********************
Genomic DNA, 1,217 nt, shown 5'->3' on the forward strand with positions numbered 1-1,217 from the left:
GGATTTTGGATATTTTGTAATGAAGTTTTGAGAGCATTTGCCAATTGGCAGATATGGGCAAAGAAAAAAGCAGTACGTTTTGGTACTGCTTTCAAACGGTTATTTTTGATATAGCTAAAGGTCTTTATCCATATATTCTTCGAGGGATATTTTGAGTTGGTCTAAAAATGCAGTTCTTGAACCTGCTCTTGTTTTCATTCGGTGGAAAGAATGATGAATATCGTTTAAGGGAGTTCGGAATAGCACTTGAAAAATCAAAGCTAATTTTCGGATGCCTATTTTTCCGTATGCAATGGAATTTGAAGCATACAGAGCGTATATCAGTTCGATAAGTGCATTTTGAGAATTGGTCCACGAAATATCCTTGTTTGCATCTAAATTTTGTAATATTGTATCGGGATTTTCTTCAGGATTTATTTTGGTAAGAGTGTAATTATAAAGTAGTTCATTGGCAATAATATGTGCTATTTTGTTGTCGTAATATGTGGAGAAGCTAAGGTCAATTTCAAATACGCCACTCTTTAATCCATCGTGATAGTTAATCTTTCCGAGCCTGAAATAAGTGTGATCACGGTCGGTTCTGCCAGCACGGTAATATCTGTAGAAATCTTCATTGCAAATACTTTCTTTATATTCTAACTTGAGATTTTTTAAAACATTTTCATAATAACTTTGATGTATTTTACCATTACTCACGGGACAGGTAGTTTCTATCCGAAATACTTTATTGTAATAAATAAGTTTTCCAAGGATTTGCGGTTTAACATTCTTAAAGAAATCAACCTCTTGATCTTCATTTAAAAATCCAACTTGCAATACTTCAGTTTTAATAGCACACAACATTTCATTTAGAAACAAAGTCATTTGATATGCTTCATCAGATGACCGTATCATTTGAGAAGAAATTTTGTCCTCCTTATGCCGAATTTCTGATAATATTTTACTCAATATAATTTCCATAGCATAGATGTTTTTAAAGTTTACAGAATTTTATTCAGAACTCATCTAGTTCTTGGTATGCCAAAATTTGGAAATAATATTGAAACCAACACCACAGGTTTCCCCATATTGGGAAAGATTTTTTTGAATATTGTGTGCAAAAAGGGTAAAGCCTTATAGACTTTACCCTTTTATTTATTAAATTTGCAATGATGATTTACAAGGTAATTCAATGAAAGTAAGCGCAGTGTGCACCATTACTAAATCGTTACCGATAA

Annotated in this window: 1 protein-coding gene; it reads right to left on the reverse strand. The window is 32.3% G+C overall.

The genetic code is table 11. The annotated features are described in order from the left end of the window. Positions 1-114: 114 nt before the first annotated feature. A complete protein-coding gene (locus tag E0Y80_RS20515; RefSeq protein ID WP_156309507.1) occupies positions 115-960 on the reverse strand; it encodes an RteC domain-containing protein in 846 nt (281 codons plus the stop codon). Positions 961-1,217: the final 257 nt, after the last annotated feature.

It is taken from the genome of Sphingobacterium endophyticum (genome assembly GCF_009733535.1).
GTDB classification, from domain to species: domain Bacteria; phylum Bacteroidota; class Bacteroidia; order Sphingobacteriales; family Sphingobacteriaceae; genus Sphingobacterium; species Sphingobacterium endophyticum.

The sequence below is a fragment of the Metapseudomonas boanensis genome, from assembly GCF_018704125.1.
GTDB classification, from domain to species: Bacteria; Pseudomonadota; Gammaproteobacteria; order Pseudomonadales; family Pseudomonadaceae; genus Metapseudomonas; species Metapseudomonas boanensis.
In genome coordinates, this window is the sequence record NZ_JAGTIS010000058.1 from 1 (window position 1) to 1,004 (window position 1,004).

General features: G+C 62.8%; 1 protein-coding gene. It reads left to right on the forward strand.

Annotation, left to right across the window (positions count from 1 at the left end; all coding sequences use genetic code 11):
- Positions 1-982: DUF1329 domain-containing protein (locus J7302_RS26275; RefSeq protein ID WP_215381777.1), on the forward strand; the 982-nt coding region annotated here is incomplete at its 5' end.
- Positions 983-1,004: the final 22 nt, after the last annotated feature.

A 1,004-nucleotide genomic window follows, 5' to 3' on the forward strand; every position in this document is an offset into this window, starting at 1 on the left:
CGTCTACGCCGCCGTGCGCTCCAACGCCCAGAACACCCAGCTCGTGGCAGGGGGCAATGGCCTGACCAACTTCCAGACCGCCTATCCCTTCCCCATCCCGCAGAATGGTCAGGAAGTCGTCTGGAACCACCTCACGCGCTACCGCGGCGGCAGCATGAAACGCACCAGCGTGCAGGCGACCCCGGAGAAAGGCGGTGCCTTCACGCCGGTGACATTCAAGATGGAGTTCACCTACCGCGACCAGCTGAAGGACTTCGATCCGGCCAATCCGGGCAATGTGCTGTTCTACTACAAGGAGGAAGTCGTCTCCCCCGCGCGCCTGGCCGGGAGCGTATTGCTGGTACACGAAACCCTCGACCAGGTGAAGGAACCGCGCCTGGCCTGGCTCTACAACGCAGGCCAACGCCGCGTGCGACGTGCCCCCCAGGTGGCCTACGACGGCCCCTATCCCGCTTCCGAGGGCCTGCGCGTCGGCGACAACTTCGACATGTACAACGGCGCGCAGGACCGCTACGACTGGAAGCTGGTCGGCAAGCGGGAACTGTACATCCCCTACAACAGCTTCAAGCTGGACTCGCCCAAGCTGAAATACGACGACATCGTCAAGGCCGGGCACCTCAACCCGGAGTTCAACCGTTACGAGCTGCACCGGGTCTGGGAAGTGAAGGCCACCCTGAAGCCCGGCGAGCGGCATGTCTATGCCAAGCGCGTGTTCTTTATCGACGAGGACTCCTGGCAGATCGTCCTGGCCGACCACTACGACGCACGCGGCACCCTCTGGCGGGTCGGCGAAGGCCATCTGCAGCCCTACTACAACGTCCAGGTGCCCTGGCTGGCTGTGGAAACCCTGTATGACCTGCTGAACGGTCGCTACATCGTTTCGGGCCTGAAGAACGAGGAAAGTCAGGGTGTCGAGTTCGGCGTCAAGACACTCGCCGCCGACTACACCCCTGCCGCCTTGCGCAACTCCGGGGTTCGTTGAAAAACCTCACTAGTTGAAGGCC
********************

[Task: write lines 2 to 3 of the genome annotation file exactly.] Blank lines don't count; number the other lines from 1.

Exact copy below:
GGATTTTGGATATTTTGTAATGAAGTTTTGAGAGCATTTGCCAATTGGCAGATATGGGCAAAGAAAAAAGCAGTACGTTTTGGTACTGCTTTCAAACGGTTATTTTTGATATAGCTAAAGGTCTTTATCCATATATTCTTCGAGGGATATTTTGAGTTGGTCTAAAAATGCAGTTCTTGAACCTGCTCTTGTTTTCATTCGGTGGAAAGAATGATGAATATCGTTTAAGGGAGTTCGGAATAGCACTTGAAAAATCAAAGCTAATTTTCGGATGCCTATTTTTCCGTATGCAATGGAATTTGAAGCATACAGAGCGTATATCAGTTCGATAAGTGCATTTTGAGAATTGGTCCACGAAATATCCTTGTTTGCATCTAAATTTTGTAATATTGTATCGGGATTTTCTTCAGGATTTATTTTGGTAAGAGTGTAATTATAAAGTAGTTCATTGGCAATAATATGTGCTATTTTGTTGTCGTAATATGTGGAGAAGCTAAGGTCAATTTCAAATACGCCACTCTTTAATCCATCGTGATAGTTAATCTTTCCGAGCCTGAAATAAGTGTGATCACGGTCGGTTCTGCCAGCACGGTAATATCTGTAGAAATCTTCATTGCAAATACTTTCTTTATATTCTAACTTGAGATTTTTTAAAACATTTTCATAATAACTTTGATGTATTTTACCATTACTCACGGGACAGGTAGTTTCTATCCGAAATACTTTATTGTAATAAATAAGTTTTCCAAGGATTTGCGGTTTAACATTCTTAAAGAAATCAACCTCTTGATCTTCATTTAAAAATCCAACTTGCAATACTTCAGTTTTAATAGCACACAACATTTCATTTAGAAACAAAGTCATTTGATATGCTTCATCAGATGACCGTATCATTTGAGAAGAAATTTTGTCCTCCTTATGCCGAATTTCTGATAATATTTTACTCAATATAATTTCCATAGCATAGATGTTTTTAAAGTTTACAGAATTTTATTCAGAACTCATCTAGTTCTTGGTATGCCAAAATTTGGAAATAATATTGAAACCAACACCACAGGTTTCCCCATATTGGGAAAGATTTTTTTGAATATTGTGTGCAAAAAGGGTAAAGCCTTATAGACTTTACCCTTTTATTTATTAAATTTGCAATGATGATTTACAAGGTAATTCAATGAAAGTAAGCGCAGTGTGCACCATTACTAAATCGTTACCGATAA

Annotated in this window: 1 protein-coding gene; it reads right to left on the reverse strand. The window is 32.3% G+C overall.